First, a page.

Sectors 'L-N'

Real estate, professional, scientific and admin

Introduction

This article is one of a series that considers the employment and economic value of various sectors of the Lancashire economy. Please see the sector profiles introduction page for details of where we derive the employment and gross value added results, plus how we identify various organisations in Lancashire as belonging to particular sectors. 

Real estate, professional, scientific and technical activities, and administrative and support service activities form a largely office-based white-collar sector encompassing many professional, engineering and scientific occupations, but it also includes lower value added blue collar activities like industrial cleaning, security activities and contract packaging. The range of activities undertaken is very wide and includes such services as:

  • real estate
  • legal
  • accountancy, auditing and tax advice
  • management consultancy activities
  • architectural and engineering activities and related technical consultancy
  • advertising and market research
  • specialist design activities
  • translation and interpretation
  • quantity surveying
  • investigation and security activities
  • cleaning and maintenance
  • photographic activities/ film processing
  • veterinary activities
  • rental and leasing
  • travel agencies
  • office administrative and support

The sector covers the UK 2007 standard industrial classifications 68.10 to 82.99, or sections L, M & N.

Professional and business services are seen as a key business sector for the county by the Lancashire Local Enterprise Partnership, and this broad area covers many of the jobs highlighted in this article.

The economic value of real estate, professional, scientific, technical, administration and support activities

Gross Value Added (GVA) is generally regarded as the best measure of the sum of economic activity within an area. Local estimates of gross value added (GVA) are published by the Office for National Statistics that are split by various industrial sectors. The estimates of GVA for 2014 reveal that sector L accounted for a sizeable £2,804 million which represented 10.1% of the total GVA figure for the broader Lancashire 14-authority area. Sector M accounted for £1,243 million or 4.5% of the total whilst £1,014 million (3.7%) was allocated to sector N.

Employment

Providing a substantial employment figure of 80,900 in 2014, real estate, professional, scientific and technical activities, along with administrative and support services are together a very important constituent of the Lancashire-14 area economy. They account for 13.0% of the total local employment, but they remain considerably under-represented compared with the 18.5% employment share for Great Britain.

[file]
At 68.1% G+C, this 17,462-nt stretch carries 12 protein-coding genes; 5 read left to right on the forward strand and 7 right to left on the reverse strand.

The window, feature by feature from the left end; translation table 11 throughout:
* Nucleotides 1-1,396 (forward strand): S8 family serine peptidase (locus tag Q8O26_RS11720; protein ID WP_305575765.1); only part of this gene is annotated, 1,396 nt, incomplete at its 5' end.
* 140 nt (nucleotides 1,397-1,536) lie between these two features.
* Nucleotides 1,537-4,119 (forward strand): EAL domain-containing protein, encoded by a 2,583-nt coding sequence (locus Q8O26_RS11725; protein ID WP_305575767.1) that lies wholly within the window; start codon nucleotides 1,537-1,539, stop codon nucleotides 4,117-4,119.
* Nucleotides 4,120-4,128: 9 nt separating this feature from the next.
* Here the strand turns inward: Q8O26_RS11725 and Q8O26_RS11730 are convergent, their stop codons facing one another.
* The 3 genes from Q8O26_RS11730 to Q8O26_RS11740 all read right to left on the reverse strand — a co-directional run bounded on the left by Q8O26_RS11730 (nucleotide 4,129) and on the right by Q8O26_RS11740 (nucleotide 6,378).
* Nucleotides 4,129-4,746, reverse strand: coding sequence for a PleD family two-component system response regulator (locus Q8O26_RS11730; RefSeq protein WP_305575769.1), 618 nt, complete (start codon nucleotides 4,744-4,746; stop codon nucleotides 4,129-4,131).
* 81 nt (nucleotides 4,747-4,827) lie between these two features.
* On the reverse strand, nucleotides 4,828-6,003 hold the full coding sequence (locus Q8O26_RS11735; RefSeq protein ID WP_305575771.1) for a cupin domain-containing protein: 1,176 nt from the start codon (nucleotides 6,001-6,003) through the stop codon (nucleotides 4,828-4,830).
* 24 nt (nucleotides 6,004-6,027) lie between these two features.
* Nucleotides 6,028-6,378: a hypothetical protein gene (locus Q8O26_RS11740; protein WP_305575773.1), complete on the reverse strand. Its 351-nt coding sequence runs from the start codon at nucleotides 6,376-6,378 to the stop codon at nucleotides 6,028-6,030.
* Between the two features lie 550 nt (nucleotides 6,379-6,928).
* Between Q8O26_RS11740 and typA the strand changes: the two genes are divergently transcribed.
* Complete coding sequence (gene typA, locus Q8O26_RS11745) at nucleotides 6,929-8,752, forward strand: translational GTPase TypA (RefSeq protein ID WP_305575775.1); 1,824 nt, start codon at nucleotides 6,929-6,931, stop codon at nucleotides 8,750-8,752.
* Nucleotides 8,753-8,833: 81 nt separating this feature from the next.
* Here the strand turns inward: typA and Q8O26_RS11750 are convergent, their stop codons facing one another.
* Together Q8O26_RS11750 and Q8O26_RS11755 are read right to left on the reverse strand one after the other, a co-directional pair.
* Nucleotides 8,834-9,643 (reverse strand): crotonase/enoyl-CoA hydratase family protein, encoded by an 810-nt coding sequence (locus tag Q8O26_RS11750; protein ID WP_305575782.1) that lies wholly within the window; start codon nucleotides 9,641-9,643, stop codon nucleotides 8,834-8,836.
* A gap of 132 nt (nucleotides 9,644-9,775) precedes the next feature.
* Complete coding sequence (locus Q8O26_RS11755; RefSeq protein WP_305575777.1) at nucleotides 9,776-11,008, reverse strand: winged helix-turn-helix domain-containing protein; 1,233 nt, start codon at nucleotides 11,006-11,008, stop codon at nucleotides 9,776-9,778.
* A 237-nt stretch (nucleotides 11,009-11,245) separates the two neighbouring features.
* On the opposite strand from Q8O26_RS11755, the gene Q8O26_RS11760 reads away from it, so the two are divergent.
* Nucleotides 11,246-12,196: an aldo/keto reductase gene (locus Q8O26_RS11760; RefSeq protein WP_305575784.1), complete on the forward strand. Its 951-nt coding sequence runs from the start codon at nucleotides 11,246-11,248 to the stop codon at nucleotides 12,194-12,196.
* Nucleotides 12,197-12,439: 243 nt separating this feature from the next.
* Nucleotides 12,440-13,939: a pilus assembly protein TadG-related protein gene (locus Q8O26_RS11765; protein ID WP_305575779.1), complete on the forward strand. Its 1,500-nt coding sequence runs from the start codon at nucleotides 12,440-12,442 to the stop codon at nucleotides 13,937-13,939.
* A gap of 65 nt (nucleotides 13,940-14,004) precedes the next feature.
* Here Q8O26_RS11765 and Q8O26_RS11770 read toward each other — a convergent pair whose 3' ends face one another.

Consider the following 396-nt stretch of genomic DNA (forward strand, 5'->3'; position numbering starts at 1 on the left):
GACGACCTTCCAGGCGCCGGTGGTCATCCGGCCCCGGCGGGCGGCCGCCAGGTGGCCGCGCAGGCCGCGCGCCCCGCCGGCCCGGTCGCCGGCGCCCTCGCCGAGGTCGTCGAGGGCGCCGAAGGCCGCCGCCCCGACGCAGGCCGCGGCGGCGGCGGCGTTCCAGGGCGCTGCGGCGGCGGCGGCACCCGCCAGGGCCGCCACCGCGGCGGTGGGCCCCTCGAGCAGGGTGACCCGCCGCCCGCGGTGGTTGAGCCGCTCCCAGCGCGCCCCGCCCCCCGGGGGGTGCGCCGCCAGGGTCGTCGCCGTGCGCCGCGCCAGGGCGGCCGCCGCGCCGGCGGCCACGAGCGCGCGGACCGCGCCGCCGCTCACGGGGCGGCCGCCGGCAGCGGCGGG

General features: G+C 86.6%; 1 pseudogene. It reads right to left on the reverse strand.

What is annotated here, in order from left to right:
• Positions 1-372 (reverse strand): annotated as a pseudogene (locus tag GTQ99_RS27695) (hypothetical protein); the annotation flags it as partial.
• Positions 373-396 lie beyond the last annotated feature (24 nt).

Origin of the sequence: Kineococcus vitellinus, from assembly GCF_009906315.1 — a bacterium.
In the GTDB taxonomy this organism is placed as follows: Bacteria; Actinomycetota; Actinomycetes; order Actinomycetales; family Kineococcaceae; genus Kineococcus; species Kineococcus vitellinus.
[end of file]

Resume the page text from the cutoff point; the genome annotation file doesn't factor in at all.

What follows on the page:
The sectors encompass many high value professional jobs, but they also include jobs at the lower end of the income scale. For instance, services that have been outsourced by public and privates sector organisations such as cleaning, catering, payrolls, pensions, administration and call centres.

The spit between full-time and part-time employees (see Table 1) in Lancashire is 73.1% full-time and 26.9% part-time.

Table 1 Real estate, professional, scientific, technical, administration and support employee/employment profile by work pattern, Lancashire-14 area, 2014

Year 2014
No %
Full-time employees 56,800 73.1%
Part-time employees 20,900 26.9%
Total employees 77,600 100%
Employees and working owners 80,900 ---

 Source ONS – Business Register Employment Survey

Table 2 lists employment levels over recent years by the three main sub-sectors. 

Table 2 Employment in real estate, professional, scientific, technical, administration and support, Lancashire-14 area, 2014 

Year Real estate activities (Sector L) Professional, scientific and technical activities (Sector M) Administrative and support service activities (Sector N) Total
2014 8,800 34,600 37,500 80,900

Source ONS – Business Register Employment Survey

The overall importance of these three sectors to the economy is not just derived from the employment they provide, but also from the facilitating role they bestow to other sectors. As such, they impact on the competitiveness of the economy as a whole.

Sub-sectors such as cleaning and maintenance services saw strong growth during the 1980s and early 1990s as a result of a transfer of jobs from other manufacturing and service sectors. Private sector companies outsourced activities as a quick fix for an immediate problem or a simple cost-cutting exercise. In the public sector, government requirements on local authorities and the National Health Service led to the outsourcing of certain services.